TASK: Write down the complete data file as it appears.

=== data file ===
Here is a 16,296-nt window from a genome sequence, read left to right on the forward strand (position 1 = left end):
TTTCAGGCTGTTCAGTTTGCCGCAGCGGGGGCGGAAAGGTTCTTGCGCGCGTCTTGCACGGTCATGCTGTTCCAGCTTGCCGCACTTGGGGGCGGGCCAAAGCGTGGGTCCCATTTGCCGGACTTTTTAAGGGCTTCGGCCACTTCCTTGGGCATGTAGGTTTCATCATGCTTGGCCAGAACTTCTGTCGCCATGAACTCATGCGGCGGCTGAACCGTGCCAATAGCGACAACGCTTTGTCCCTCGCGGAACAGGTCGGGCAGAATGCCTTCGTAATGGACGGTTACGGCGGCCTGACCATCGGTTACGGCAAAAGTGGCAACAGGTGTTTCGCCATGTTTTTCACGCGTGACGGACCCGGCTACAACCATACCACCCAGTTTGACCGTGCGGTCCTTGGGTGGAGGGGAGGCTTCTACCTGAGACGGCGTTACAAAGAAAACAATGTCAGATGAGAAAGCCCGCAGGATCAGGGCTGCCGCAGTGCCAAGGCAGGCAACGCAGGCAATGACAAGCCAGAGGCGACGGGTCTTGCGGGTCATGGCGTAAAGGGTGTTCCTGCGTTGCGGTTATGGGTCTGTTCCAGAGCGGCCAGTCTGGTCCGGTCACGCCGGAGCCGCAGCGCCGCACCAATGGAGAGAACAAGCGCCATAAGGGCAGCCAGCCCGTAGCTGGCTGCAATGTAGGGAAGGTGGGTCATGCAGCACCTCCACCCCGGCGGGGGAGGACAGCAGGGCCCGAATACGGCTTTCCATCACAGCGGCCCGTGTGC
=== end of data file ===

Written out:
Here is a 16,296-nt window from a genome sequence, read left to right on the forward strand (position 1 = left end):
TTTCAGGCTGTTCAGTTTGCCGCAGCGGGGGCGGAAAGGTTCTTGCGCGCGTCTTGCACGGTCATGCTGTTCCAGCTTGCCGCACTTGGGGGCGGGCCAAAGCGTGGGTCCCATTTGCCGGACTTTTTAAGGGCTTCGGCCACTTCCTTGGGCATGTAGGTTTCATCATGCTTGGCCAGAACTTCTGTCGCCATGAACTCATGCGGCGGCTGAACCGTGCCAATAGCGACAACGCTTTGTCCCTCGCGGAACAGGTCGGGCAGAATGCCTTCGTAATGGACGGTTACGGCGGCCTGACCATCGGTTACGGCAAAAGTGGCAACAGGTGTTTCGCCATGTTTTTCACGCGTGACGGACCCGGCTACAACCATACCACCCAGTTTGACCGTGCGGTCCTTGGGTGGAGGGGAGGCTTCTACCTGAGACGGCGTTACAAAGAAAACAATGTCAGATGAGAAAGCCCGCAGGATCAGGGCTGCCGCAGTGCCAAGGCAGGCAACGCAGGCAATGACAAGCCAGAGGCGACGGGTCTTGCGGGTCATGGCGTAAAGGGTGTTCCTGCGTTGCGGTTATGGGTCTGTTCCAGAGCGGCCAGTCTGGTCCGGTCACGCCGGAGCCGCAGCGCCGCACCAATGGAGAGAACAAGCGCCATAAGGGCAGCCAGCCCGTAGCTGGCTGCAATGTAGGGAAGGTGGGTCATGCAGCACCTCCACCCCGGCGGGGGAGGACAGCAGGGCCCGAATACGGCTTTCCATCACAGCGGCCCGTGTGC